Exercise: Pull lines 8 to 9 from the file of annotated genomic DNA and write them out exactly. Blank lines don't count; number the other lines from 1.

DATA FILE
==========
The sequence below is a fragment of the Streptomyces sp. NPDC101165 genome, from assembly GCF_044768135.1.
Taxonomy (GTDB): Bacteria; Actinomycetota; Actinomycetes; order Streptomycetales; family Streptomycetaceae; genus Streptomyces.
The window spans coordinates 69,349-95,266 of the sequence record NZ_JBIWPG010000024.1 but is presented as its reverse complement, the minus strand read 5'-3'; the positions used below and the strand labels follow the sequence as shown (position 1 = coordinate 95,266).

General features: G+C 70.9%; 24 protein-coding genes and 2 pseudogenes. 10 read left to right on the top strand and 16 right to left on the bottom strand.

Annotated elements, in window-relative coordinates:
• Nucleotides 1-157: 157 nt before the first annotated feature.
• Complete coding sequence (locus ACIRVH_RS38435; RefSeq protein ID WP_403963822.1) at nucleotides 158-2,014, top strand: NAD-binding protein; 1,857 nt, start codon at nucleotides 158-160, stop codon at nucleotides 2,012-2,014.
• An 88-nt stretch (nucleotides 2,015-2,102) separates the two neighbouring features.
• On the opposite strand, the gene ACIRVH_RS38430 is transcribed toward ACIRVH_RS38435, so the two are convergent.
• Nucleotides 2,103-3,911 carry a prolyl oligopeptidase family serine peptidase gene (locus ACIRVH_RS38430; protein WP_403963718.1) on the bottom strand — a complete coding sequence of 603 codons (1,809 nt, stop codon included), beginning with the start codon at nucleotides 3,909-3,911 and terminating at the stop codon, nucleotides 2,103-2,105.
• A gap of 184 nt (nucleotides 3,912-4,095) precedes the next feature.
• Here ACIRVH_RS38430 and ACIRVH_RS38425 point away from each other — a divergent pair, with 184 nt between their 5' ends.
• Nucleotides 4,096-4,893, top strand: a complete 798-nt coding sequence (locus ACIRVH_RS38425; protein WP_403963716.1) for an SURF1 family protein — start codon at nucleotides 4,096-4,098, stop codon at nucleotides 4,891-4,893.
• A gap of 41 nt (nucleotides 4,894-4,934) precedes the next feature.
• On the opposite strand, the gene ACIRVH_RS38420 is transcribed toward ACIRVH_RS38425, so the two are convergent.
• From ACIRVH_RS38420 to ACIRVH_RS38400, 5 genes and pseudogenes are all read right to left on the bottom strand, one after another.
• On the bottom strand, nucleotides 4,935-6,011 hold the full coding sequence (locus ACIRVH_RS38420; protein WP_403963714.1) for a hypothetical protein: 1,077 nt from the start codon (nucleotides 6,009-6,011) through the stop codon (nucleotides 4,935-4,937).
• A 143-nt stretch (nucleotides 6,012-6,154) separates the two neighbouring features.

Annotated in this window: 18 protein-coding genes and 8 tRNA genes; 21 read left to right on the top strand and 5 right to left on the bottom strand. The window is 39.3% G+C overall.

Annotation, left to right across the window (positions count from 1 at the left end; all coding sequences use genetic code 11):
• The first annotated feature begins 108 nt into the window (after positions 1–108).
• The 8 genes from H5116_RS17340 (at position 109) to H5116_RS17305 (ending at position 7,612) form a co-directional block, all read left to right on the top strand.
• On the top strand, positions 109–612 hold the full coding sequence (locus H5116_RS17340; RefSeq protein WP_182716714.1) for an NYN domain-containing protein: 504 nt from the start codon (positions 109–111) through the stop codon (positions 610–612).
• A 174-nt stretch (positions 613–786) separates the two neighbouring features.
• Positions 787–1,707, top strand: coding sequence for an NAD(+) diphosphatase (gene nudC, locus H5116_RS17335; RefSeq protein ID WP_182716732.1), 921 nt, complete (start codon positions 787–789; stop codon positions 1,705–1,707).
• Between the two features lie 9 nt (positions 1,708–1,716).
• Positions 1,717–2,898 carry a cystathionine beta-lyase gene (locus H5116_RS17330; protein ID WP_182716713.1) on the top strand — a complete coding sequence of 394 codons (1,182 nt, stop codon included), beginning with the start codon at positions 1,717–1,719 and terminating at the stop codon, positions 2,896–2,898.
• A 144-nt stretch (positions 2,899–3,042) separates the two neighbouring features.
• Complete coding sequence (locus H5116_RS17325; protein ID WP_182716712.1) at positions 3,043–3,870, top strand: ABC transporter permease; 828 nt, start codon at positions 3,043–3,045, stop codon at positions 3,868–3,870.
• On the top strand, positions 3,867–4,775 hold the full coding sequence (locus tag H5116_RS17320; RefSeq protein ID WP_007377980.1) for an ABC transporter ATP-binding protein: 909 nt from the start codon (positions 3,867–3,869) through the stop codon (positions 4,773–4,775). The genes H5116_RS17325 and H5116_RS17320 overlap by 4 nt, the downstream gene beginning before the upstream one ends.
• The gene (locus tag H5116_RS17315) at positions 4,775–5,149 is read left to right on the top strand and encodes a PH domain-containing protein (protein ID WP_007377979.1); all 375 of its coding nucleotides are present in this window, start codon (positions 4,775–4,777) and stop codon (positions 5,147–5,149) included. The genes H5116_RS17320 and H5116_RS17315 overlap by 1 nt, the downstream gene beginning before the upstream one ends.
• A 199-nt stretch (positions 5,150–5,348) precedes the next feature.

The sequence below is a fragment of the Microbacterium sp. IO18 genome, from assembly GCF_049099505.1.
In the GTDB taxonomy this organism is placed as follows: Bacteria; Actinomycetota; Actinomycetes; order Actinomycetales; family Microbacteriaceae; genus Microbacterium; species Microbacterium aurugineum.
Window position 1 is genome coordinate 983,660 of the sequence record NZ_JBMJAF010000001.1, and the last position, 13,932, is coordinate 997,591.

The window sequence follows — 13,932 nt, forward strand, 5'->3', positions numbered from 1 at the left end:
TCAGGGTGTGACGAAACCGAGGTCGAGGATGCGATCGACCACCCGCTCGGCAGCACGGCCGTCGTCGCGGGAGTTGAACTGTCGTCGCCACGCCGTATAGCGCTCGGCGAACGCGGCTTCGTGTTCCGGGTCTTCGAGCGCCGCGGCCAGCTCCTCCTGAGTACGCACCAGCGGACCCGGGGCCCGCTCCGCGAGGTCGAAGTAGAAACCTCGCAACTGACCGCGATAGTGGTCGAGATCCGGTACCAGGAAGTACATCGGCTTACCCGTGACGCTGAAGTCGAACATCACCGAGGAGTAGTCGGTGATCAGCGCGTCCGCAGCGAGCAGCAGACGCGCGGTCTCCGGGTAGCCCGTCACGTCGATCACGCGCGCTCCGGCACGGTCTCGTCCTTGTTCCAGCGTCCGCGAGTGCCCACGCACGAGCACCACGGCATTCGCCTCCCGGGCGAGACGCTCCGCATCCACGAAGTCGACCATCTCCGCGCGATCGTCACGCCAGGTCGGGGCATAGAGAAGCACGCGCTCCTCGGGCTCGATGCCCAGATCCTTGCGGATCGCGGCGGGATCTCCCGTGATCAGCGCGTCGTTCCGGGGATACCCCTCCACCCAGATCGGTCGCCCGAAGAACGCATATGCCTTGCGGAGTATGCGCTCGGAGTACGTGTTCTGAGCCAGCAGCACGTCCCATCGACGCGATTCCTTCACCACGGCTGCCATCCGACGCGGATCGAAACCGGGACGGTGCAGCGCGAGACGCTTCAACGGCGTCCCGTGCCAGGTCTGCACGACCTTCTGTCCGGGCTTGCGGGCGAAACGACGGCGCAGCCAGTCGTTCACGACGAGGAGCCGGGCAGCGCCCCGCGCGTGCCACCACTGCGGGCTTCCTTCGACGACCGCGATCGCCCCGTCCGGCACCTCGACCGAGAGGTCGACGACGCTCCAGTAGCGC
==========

• An 88-nt stretch (nucleotides 2,015-2,102) separates the two neighbouring features.
• On the opposite strand, the gene ACIRVH_RS38430 is transcribed toward ACIRVH_RS38435, so the two are convergent.